Perhaps, he said, a cornered eel decided that the only way to escape or defend itself was to swim up its attacker’s nostril, and young seals who are “not very adept at getting their food yet” were forced to learn a tough lesson.
But Littnan said that theory doesn’t make much sense.
“They’re really quite long eels, and their diameter is probably close to what it would be for a nasal passage,” he said.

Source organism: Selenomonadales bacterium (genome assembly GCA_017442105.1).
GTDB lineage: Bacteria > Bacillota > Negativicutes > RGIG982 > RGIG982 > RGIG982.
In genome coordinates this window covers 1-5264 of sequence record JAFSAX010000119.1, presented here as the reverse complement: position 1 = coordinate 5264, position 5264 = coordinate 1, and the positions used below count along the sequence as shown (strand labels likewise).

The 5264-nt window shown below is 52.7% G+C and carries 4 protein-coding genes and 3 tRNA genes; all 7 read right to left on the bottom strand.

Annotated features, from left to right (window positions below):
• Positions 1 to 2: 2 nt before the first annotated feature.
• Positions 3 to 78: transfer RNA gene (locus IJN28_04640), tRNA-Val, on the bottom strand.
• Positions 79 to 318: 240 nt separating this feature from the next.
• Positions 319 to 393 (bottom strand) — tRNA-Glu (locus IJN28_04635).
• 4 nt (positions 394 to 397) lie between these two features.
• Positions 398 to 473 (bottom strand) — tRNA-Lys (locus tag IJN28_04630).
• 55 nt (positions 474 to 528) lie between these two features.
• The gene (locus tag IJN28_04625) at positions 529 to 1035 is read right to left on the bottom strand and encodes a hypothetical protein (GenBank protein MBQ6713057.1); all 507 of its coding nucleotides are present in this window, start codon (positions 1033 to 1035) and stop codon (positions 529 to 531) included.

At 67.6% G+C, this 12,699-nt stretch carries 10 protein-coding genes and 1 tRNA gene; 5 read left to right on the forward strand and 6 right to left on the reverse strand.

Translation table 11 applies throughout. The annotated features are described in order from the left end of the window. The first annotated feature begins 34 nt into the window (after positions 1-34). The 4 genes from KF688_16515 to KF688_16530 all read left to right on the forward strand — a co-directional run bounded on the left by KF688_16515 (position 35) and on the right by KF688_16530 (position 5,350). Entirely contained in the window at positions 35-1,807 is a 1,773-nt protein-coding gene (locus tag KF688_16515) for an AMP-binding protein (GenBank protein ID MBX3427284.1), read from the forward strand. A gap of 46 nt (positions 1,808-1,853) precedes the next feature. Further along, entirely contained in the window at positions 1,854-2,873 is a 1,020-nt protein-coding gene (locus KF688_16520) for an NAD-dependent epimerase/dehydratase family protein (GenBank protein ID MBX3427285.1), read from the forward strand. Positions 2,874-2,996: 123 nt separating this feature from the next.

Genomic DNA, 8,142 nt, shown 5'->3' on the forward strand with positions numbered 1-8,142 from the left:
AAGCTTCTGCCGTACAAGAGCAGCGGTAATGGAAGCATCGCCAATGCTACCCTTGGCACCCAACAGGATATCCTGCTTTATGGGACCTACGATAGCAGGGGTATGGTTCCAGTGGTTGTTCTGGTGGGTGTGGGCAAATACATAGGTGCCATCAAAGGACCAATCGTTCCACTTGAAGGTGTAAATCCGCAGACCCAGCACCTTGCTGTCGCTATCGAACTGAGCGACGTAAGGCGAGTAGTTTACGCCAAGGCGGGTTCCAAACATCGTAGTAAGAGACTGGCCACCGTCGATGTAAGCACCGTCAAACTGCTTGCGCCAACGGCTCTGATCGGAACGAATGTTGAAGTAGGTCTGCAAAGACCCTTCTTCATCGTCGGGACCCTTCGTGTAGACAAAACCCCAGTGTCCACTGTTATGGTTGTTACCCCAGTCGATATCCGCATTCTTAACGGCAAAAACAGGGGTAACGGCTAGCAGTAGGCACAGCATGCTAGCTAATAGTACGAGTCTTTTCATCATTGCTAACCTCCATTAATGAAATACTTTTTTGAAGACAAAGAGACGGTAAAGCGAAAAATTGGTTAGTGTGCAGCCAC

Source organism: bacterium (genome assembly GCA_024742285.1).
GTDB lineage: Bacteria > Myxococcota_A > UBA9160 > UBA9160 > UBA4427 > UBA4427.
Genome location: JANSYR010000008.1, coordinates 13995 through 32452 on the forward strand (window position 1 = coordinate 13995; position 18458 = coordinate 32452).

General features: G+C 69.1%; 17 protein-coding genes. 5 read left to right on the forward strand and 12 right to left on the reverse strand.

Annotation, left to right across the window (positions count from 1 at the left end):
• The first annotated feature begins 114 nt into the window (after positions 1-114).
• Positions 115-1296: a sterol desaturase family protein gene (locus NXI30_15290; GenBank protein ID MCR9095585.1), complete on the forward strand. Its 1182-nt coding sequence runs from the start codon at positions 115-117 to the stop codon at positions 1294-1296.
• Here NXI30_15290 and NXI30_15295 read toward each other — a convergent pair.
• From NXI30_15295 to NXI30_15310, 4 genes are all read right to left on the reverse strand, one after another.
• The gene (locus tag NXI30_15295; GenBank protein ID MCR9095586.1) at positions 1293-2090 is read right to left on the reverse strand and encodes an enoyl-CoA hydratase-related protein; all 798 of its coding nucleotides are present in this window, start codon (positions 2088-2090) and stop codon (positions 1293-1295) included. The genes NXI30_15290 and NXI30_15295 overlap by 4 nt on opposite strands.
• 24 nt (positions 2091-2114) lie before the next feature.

‘Make better choices’: Endangered Hawaiian monk seals keep getting eels stuck up their noses and scientists want them to stop
“This could end up being one of those little oddities and mysteries of our careers that 40 years from now, we’ll be retired and still questioning quite how this happened,” one monk seal expert said.
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